A beginner's guide for using a spinning wheel

July 29, 2015

Using a spinning wheel is quicker than using a spindle, and the wheel also has a soothing rhythm which can be very relaxing once the basic spinning technique has been mastered. Get started today with this helpful guide.

A beginner's guide for using a spinning wheel

Types of spinning wheel

There are many different types of wheels, but the Saxony wheel is probably the most common.

  • The Saxony wheel at right has what is known as a Scotch tension which is a system of braking the bobbin so that it travels slower than the flyer (the arm that carries the spun yarn onto the bobbin).
  • Such a difference in speed causes the yarn to be pulled onto the bobbin as you treadle.
  • It is easy to tell the Scotch tension wheel from others because it has a single drive band going around the large wheel.
  • If you have a different type of spinning wheel, read the manufacturer's instructions before you start to spin.

Practice makes perfect

Practice slowly treadling the spinning wheel first in a clockwise direction.

  • The wheel should turn freely without too much effort on your part. If it is hard to treadle, either loosen the drive band slightly or oil the wheel.

Setting the tension

Now set the tension. This is the most crucial part of spinning as the tension determines the speed with which the yarn is pulled onto the bobbin.

  • Tie about two metres (6 1/2 feet) of already spun yarn firmly onto the bobbin as a leader.
  • Take it over the hooks and through the orifice, using the threading hook supplied with the wheel.
  • Hold the leader near the orifice and start to treadle, letting the leader run lightly through your fingers. If the leader disappears through the orifice at great speed, the tension is too tight, so loosen the brake band by turning the brake band tension knob. If the leader does not pull on at all but kinks and curls, tighten the tension knob. The correct tension is achieved when the leader runs gently through the orifice.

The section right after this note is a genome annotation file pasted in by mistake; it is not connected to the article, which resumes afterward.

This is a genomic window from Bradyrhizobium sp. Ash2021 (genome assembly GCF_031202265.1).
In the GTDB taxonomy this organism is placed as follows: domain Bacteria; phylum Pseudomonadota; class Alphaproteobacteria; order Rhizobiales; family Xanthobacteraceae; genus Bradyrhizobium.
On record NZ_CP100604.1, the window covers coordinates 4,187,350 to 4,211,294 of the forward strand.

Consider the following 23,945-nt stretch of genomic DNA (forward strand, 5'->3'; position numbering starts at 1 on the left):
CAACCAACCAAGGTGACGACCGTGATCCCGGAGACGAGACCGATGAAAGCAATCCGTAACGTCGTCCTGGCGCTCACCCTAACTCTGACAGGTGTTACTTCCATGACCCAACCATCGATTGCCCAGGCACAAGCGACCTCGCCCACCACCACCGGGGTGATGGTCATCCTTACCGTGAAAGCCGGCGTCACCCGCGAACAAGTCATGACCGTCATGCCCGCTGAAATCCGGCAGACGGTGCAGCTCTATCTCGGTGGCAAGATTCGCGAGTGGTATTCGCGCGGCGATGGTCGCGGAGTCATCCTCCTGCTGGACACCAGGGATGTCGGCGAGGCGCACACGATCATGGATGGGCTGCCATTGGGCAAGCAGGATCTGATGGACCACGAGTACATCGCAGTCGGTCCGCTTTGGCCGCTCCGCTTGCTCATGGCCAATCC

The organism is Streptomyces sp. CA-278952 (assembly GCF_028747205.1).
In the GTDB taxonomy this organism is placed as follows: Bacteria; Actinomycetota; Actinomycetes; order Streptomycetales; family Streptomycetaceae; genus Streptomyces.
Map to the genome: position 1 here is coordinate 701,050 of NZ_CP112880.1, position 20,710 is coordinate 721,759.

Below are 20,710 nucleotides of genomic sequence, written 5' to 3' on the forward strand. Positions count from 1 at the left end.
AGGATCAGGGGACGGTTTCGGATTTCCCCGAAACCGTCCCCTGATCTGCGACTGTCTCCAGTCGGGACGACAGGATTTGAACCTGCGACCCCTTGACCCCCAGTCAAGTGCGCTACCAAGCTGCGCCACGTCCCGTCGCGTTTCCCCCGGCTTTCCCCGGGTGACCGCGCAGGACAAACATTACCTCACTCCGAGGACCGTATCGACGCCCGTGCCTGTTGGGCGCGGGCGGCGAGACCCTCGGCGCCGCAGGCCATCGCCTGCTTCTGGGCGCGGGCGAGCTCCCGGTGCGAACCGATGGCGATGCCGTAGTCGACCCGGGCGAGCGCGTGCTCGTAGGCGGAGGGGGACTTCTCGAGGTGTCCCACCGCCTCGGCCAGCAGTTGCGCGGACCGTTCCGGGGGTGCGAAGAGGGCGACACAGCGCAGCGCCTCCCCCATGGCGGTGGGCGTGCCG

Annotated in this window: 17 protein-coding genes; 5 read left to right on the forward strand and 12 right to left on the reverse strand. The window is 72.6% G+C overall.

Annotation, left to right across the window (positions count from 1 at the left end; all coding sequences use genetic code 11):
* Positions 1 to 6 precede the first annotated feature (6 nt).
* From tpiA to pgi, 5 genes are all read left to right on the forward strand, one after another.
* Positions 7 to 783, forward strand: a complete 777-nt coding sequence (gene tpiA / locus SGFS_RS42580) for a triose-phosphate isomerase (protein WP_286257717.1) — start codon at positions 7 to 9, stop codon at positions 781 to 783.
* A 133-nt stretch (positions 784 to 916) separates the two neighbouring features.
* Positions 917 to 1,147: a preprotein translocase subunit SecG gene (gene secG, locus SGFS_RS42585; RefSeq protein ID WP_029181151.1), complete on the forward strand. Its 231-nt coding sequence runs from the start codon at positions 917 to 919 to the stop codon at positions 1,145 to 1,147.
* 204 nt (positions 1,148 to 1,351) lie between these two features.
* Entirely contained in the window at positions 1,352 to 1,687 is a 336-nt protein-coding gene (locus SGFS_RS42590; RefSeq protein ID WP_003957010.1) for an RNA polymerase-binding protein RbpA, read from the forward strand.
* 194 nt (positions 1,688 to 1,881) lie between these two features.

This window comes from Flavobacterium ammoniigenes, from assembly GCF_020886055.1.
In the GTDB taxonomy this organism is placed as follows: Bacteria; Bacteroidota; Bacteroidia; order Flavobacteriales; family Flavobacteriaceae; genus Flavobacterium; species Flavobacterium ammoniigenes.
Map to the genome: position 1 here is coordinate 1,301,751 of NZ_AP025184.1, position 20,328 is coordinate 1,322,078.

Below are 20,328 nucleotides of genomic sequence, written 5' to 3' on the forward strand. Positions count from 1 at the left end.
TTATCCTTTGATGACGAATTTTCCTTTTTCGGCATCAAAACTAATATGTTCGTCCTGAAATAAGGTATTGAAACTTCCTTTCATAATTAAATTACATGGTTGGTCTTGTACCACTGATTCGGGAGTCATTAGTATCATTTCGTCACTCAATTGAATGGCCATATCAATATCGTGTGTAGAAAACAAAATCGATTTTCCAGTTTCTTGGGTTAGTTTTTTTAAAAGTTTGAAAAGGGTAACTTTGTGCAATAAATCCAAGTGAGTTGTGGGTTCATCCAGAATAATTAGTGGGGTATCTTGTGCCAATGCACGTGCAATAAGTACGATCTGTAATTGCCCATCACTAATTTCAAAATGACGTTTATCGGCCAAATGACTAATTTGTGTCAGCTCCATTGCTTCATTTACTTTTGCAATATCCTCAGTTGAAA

• Only small adjustments should be necessary.

Start spinning!

Now you are ready for the exciting part — the spinning itself.

  • There are many different methods of spinning. Do not be discouraged by your first attempts as it will take practice to coordinate your feet and hands. You will struggle for a while, then suddenly find that everything is working smoothly. Persevere through the first awkward stage and it will certainly be worth it.

Purchasing a spinning wheel

It makes sense for to buy a spinning wheel that is of a relatively modern make so that spare parts such as bobbins and equipment will be easy to come by.

  • If you are buying a second-hand wheel, make sure the drive wheel revolves freely and is not warped and that you are able to buy spare parts.
  • If you have a knowledgable spinning friend, take her or him along with you to try the wheel.
  • When buying a spinning wheel you will need to enquire about the device's drive ratio: this determines the thickness of the finished yarn.
  • The ratio is the relative difference between the size of the drive wheel and the flyer whorl. A 5:1 drive ratio means that five twists will be put into the yarn for each push of the treadle (or turn of the drive wheel); this produces a medium-weight yarn. Ratios range as high as 20:1.

Spinning is a great hobby and getting started might be easier than you think. Keep this guide in mind and start spinning today!

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